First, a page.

Marine Corps corrects who was in iconic Iwo Jima flag-raising photo

Marine Cpl. Harold P. Keller was one of the men immortalized in the famous photo taken by Associated Press photographer Joe Rosenthal, not Pfc. Rene Gagnon, as had been previously believed.
2:59 | 10/18/19

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Transcript for Marine Corps corrects who was in iconic Iwo Jima flag-raising photo
Now to one of the most iconic image as a military history the six men raising the American flag at Iwo jima during World War II but one of the soldiers has been left out of the history books until now. Taylor pulled from art Cedar Rapids, Iowa station pop with that soldier's family. This is my dad. Became our he's dad but she's recently come to know he's earning another title as one of the heroes in this snapshot of history. To have the Marine Corps says this official letter. You know they hadn't talked to me on the phone a few times and say yes we agree. But take to get the letters and I'm afraid that. He says all began with a call two years ago from private historian brat westar Meyer from Johnston he was the one who first figured it out from their answers not unexpected flooding this one here is just in front of his home. The findings of us Meyer raised and several other historians confirmed by the Marine Corps and FBI investigators were key to identify and Heller. The researchers found peace to pictures. And then that gave them in all that identifying. Things about where he was. Dress through extensive research including facial recognition they determine color had been mistaken. As private first class rainy gang known for more than seventy years now is to seek either look at it and go. While the hope. At that point had insist. How amazing is that surreal but not totally surprising. He'd never ever had warmth thing. About anything to do with the war period. But Kay says she thinks he did tell family when dad got home from the war I think I'm Sherry told my mom once in awhile. Somebody would say to incher dad. Raise that flag and I would go I don't know bright and are now call while the evidence was right there in their home but this is the side that you always see. When you see the photo than if you turn and look at the backside. This is there. She and her husband Steve say this recognition is an honor from here but not everything. The odds of him making it through this whole campaign. And going home and being a normal person. And having a family and having a normal life or in from taxable. Those flag raisers in the context of being a flag raiser those aren't the heroes. The heroes are. Every single press that that put on a military uniform. And puts their life on hold. For our country with or without the recognition the fond memories of her dad are always there when that's fine. Oh I. Federal Keller passed away from a heart attack in 1979 at the age of 57. Amazing to hear about one of those men behind that iconic photo from his family at going the sentiment we've heard time and time again. That all the soldiers who put their lives at risk for their country. Are the real heroes there so it's incredible story and nice to see that it's finally been honored to getting the recognition that he really deserves.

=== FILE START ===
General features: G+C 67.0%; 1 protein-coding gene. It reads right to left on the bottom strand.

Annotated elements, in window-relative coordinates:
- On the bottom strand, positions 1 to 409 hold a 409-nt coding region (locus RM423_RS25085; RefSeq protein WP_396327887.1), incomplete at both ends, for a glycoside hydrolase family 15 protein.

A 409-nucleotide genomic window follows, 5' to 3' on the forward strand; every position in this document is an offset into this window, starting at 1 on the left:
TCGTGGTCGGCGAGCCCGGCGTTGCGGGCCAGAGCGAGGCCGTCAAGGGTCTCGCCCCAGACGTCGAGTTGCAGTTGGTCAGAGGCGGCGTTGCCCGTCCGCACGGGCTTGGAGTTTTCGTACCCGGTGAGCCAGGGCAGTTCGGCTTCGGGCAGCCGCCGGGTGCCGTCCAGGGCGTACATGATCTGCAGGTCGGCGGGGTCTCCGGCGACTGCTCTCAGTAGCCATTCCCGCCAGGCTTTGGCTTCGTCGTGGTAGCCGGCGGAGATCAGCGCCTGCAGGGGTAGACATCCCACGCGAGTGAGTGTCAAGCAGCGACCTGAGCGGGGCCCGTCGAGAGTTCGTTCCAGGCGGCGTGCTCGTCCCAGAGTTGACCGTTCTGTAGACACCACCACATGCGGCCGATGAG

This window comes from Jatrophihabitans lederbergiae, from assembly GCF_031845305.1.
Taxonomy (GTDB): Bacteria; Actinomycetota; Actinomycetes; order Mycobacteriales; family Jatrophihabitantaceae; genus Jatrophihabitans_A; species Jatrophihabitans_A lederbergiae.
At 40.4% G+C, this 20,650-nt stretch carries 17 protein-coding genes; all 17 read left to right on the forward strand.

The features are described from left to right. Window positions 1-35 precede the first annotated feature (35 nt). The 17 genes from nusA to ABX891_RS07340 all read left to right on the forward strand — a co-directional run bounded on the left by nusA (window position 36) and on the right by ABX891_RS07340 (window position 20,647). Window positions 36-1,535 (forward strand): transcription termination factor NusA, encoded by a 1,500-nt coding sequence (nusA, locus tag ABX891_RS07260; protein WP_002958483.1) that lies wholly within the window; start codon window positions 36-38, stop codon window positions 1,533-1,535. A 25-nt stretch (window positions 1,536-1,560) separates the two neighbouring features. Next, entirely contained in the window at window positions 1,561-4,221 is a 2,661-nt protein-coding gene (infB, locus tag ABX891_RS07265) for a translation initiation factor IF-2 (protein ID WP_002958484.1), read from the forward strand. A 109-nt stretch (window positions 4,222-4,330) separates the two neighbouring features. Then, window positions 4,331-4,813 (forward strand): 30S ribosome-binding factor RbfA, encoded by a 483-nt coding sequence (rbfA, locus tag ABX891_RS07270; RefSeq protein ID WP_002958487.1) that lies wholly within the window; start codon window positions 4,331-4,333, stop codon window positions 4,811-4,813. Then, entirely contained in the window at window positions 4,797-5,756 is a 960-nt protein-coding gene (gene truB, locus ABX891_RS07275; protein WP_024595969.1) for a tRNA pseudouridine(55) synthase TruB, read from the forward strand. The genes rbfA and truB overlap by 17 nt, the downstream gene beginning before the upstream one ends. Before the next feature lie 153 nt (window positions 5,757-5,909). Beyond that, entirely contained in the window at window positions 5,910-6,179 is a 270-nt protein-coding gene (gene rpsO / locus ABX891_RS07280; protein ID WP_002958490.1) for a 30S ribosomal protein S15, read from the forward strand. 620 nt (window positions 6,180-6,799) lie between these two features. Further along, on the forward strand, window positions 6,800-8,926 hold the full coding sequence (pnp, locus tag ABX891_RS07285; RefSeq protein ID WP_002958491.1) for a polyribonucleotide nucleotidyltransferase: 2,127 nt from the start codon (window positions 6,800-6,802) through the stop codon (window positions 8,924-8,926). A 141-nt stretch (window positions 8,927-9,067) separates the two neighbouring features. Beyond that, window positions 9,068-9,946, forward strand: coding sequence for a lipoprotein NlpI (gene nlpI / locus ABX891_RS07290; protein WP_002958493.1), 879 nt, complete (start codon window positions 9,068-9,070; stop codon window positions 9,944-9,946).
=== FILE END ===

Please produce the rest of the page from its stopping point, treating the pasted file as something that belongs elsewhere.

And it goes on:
This transcript has been automatically generated and may not be 100% accurate.

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